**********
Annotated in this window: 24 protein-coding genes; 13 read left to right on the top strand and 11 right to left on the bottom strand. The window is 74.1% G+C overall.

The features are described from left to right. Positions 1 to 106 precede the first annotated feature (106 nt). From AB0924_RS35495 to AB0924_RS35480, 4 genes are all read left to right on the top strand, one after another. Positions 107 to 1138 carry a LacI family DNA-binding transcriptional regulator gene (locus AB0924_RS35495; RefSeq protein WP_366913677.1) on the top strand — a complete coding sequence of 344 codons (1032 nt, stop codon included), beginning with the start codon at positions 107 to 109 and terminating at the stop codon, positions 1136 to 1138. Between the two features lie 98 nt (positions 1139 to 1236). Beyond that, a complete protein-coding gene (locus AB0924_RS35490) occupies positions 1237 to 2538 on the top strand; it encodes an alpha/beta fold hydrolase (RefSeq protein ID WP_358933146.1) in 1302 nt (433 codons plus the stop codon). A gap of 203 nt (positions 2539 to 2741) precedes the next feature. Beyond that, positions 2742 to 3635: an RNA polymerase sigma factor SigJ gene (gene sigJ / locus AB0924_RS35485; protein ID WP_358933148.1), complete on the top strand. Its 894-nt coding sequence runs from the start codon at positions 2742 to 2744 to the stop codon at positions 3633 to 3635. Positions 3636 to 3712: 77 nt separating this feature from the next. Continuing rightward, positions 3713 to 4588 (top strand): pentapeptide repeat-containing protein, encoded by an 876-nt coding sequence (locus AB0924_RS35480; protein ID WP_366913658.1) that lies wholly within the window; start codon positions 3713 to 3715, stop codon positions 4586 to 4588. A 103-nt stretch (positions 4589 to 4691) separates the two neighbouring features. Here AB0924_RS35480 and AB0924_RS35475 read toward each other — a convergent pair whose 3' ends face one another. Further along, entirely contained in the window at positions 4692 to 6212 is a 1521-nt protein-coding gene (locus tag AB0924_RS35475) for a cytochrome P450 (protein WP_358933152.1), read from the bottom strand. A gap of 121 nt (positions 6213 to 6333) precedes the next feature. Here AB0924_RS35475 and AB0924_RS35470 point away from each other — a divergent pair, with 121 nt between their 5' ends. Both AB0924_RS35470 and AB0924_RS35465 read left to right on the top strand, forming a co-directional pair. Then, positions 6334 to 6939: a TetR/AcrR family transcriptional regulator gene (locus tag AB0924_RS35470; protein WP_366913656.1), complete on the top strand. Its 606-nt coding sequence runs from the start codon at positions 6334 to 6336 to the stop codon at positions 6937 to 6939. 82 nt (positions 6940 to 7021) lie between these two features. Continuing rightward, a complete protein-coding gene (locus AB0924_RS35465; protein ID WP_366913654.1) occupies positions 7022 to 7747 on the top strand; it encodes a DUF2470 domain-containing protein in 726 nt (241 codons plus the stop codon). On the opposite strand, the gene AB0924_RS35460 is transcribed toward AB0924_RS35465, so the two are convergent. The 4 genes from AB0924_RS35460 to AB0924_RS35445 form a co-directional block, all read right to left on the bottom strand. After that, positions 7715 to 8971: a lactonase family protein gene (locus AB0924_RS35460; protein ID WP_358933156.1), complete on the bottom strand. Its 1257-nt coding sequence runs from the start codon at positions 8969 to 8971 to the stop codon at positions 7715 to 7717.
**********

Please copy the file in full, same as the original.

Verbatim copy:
Annotated in this window: 24 protein-coding genes; 13 read left to right on the top strand and 11 right to left on the bottom strand. The window is 74.1% G+C overall.

The features are described from left to right. Positions 1 to 106 precede the first annotated feature (106 nt). From AB0924_RS35495 to AB0924_RS35480, 4 genes are all read left to right on the top strand, one after another. Positions 107 to 1138 carry a LacI family DNA-binding transcriptional regulator gene (locus AB0924_RS35495; RefSeq protein WP_366913677.1) on the top strand — a complete coding sequence of 344 codons (1032 nt, stop codon included), beginning with the start codon at positions 107 to 109 and terminating at the stop codon, positions 1136 to 1138. Between the two features lie 98 nt (positions 1139 to 1236). Beyond that, a complete protein-coding gene (locus AB0924_RS35490) occupies positions 1237 to 2538 on the top strand; it encodes an alpha/beta fold hydrolase (RefSeq protein ID WP_358933146.1) in 1302 nt (433 codons plus the stop codon). A gap of 203 nt (positions 2539 to 2741) precedes the next feature. Beyond that, positions 2742 to 3635: an RNA polymerase sigma factor SigJ gene (gene sigJ / locus AB0924_RS35485; protein ID WP_358933148.1), complete on the top strand. Its 894-nt coding sequence runs from the start codon at positions 2742 to 2744 to the stop codon at positions 3633 to 3635. Positions 3636 to 3712: 77 nt separating this feature from the next. Continuing rightward, positions 3713 to 4588 (top strand): pentapeptide repeat-containing protein, encoded by an 876-nt coding sequence (locus AB0924_RS35480; protein ID WP_366913658.1) that lies wholly within the window; start codon positions 3713 to 3715, stop codon positions 4586 to 4588. A 103-nt stretch (positions 4589 to 4691) separates the two neighbouring features. Here AB0924_RS35480 and AB0924_RS35475 read toward each other — a convergent pair whose 3' ends face one another. Further along, entirely contained in the window at positions 4692 to 6212 is a 1521-nt protein-coding gene (locus tag AB0924_RS35475) for a cytochrome P450 (protein WP_358933152.1), read from the bottom strand. A gap of 121 nt (positions 6213 to 6333) precedes the next feature. Here AB0924_RS35475 and AB0924_RS35470 point away from each other — a divergent pair, with 121 nt between their 5' ends. Both AB0924_RS35470 and AB0924_RS35465 read left to right on the top strand, forming a co-directional pair. Then, positions 6334 to 6939: a TetR/AcrR family transcriptional regulator gene (locus tag AB0924_RS35470; protein WP_366913656.1), complete on the top strand. Its 606-nt coding sequence runs from the start codon at positions 6334 to 6336 to the stop codon at positions 6937 to 6939. 82 nt (positions 6940 to 7021) lie between these two features. Continuing rightward, a complete protein-coding gene (locus AB0924_RS35465; protein ID WP_366913654.1) occupies positions 7022 to 7747 on the top strand; it encodes a DUF2470 domain-containing protein in 726 nt (241 codons plus the stop codon). On the opposite strand, the gene AB0924_RS35460 is transcribed toward AB0924_RS35465, so the two are convergent. The 4 genes from AB0924_RS35460 to AB0924_RS35445 form a co-directional block, all read right to left on the bottom strand. After that, positions 7715 to 8971: a lactonase family protein gene (locus AB0924_RS35460; protein ID WP_358933156.1), complete on the bottom strand. Its 1257-nt coding sequence runs from the start codon at positions 8969 to 8971 to the stop codon at positions 7715 to 7717.